General Hospital’s Tyler Christopher Tells All About the Traumatic Brain Injury That Led His Doctor to Admit, ‘I Don’t Think He’s Going to Make It’
Thhankfully, the daytime alum proved everyone wrong.
When Tyler Christopher opened up about his issues with alcohol on State of Mind, even longtime fans were shocked at how honest he was with his former General Hospital castmate, Maurice Benard (Sonny). For one thing, Nikolas’ original portrayer admitted, he’d flatlined three times between alcohol poisoning and going through withdrawal.
But that wasn’t all. Christopher also suffered a traumatic brain injury, and that almost caused a fate that could have been worse than death.
It happened, the actor said, when he fell and hit his head on the edge of the bathtub. His skull, as explained, “exploded.” It cut the back of his head, and what that happens, “your blood has to go somewhere. But if it’s on your brain, what ends up happening is pressure builds up. It has nowhere to go.”
The doctors had to perform a craniotomy, which is essentially an operation in which they drill holes in the skull to let the bleeding out and allow the pressure to decrease. It was, as anyone could imagine a horrific, traumatizing experience not just for Christopher, but also his loved ones. And though the surgeon saved his life, it didn’t sound like he made it any easier for anyone.
“Halfway through the surgery,” the General Hospital and Days of Our Lives alum shared, “the neurosurgeon comes out in front of my then-wife and most of my family. The surgeon said, ‘I don’t think he’s going to make it.’ Told my family that, in the middle of the surgery. Why would you? Why? I don’t know why you would do that.”
It didn’t get much better, even after Christopher survived. The doctor filled the family in, but then told them that the actor would essentially be in a vegetative state for the rest of his life, unable to walk, talk, eat and perhaps most horrifyingly, remember anything. With someone else, maybe that would have been true, but the surgeon completely underestimated his patient’s will to come back from this.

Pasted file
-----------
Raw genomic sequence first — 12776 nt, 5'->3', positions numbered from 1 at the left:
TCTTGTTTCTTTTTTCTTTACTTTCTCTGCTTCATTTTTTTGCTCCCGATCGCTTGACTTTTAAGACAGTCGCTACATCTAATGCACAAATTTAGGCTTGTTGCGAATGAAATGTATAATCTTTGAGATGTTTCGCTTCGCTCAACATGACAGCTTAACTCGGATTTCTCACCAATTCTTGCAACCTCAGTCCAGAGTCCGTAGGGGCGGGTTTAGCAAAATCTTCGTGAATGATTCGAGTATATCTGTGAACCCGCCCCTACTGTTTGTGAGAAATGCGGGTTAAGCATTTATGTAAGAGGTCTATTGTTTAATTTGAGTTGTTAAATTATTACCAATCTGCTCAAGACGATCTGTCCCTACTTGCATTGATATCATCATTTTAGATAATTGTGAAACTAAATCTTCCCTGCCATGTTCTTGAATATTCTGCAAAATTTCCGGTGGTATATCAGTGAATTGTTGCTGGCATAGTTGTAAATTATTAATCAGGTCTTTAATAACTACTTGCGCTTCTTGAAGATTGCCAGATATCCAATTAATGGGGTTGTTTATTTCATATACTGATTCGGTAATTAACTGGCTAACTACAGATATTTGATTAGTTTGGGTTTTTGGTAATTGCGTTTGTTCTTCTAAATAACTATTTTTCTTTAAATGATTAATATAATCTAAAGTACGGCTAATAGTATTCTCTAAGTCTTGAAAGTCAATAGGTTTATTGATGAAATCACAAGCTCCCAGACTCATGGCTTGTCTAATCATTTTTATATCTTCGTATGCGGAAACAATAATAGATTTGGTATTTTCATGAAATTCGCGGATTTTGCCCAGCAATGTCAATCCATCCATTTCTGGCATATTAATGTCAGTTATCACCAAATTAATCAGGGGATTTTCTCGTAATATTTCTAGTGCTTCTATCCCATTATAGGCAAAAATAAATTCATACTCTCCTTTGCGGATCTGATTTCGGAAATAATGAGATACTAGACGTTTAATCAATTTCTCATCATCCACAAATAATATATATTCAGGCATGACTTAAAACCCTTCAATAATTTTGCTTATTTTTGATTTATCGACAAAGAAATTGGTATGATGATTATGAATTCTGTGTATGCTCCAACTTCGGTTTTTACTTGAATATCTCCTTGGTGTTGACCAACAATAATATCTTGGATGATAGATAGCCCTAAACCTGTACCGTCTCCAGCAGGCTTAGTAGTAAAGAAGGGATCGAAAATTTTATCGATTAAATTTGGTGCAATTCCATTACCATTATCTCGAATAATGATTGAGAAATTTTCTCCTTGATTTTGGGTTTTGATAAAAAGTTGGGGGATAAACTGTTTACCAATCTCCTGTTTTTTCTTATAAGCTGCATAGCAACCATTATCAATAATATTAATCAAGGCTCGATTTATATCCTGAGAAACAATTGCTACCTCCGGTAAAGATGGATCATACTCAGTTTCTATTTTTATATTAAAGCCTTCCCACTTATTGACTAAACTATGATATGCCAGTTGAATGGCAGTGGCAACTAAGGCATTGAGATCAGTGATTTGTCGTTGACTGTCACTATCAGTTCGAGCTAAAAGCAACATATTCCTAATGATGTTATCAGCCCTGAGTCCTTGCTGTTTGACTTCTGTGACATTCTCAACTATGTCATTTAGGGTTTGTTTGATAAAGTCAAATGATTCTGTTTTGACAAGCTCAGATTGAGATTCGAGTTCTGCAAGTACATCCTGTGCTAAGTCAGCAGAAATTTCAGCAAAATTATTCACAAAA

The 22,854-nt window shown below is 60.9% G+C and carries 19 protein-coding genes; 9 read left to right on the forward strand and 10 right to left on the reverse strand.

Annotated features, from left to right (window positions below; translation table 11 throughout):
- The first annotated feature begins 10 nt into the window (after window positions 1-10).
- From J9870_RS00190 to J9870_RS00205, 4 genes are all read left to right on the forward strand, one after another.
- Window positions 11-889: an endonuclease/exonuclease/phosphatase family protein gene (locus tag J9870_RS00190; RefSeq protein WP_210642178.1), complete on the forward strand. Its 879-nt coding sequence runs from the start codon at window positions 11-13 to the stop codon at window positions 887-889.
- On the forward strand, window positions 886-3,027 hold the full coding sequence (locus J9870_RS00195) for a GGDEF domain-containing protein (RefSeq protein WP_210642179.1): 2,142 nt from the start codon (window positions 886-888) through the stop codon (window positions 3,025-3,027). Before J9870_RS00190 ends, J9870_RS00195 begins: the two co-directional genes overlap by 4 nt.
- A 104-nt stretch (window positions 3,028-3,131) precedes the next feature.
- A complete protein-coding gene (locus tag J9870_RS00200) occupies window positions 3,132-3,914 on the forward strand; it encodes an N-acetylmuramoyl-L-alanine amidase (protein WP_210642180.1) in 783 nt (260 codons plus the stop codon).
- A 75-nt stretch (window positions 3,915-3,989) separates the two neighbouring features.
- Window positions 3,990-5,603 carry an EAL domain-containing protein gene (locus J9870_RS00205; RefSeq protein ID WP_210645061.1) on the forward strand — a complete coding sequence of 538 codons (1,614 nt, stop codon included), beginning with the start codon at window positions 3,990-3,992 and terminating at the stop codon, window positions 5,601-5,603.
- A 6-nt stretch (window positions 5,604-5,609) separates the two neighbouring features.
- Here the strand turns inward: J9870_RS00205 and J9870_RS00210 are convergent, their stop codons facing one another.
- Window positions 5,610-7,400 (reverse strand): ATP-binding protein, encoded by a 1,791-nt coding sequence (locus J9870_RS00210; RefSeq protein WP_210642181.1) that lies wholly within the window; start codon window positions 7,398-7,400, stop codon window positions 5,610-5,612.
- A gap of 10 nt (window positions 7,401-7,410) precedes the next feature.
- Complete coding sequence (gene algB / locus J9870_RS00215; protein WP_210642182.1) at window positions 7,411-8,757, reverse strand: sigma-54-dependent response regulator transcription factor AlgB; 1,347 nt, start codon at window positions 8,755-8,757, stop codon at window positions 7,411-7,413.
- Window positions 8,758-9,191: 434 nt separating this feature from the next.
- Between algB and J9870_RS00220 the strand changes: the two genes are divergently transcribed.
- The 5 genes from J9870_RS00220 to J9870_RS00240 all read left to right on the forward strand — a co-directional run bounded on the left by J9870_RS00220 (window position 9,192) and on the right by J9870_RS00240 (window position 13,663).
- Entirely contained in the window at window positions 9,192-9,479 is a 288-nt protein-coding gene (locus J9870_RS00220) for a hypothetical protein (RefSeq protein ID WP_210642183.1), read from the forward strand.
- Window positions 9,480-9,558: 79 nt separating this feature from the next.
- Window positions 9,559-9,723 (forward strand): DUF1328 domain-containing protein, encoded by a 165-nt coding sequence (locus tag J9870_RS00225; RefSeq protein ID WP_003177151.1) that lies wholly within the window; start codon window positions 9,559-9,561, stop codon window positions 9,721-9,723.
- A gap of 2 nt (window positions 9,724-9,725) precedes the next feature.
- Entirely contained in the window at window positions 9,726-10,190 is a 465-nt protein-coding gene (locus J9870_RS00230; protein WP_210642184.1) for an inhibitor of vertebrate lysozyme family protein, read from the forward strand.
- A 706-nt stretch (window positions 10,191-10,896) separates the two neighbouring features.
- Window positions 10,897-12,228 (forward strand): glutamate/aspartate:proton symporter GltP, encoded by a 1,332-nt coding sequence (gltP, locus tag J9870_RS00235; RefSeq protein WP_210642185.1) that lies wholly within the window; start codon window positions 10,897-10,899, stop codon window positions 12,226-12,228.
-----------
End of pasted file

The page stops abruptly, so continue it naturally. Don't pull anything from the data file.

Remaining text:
“I remember when my memories started to come back,” Christopher said, “and I’m lying there in the hospital bed, and I just made a decision. ‘I am going to survive this.'”
He started working hard and shocked everyone by walking again within a week. That, though, was just the literal first steps of his recovery. He had another month left in the ICU before he was physically strong enough to leave, then another three months of grueling neurorehab.
“My memories started to come back,” he explained, and “my speech started to come back.” It wasn’t just basic functionality he was fighting for, though. Christopher was determined to return to the life that he had led before. And all that hard work paid off. “I was able to walk without a limp. It took four months.”
That was a far, far cry from the neurosurgeon claiming that Christopher wasn’t going to survive, and if he did, he’d never be able to function on any real level again. Just seeing him sit and explain this all to Benard was an incredible testament to his strength and resilience. And he’s even able to view it with just a touch of wry humor.
“It’s been an interesting two years of my life,” he chuckled gently. “That’s all I can say.”
Take peek at Nikolas’ horrible extended family with the Cassadine family photo album.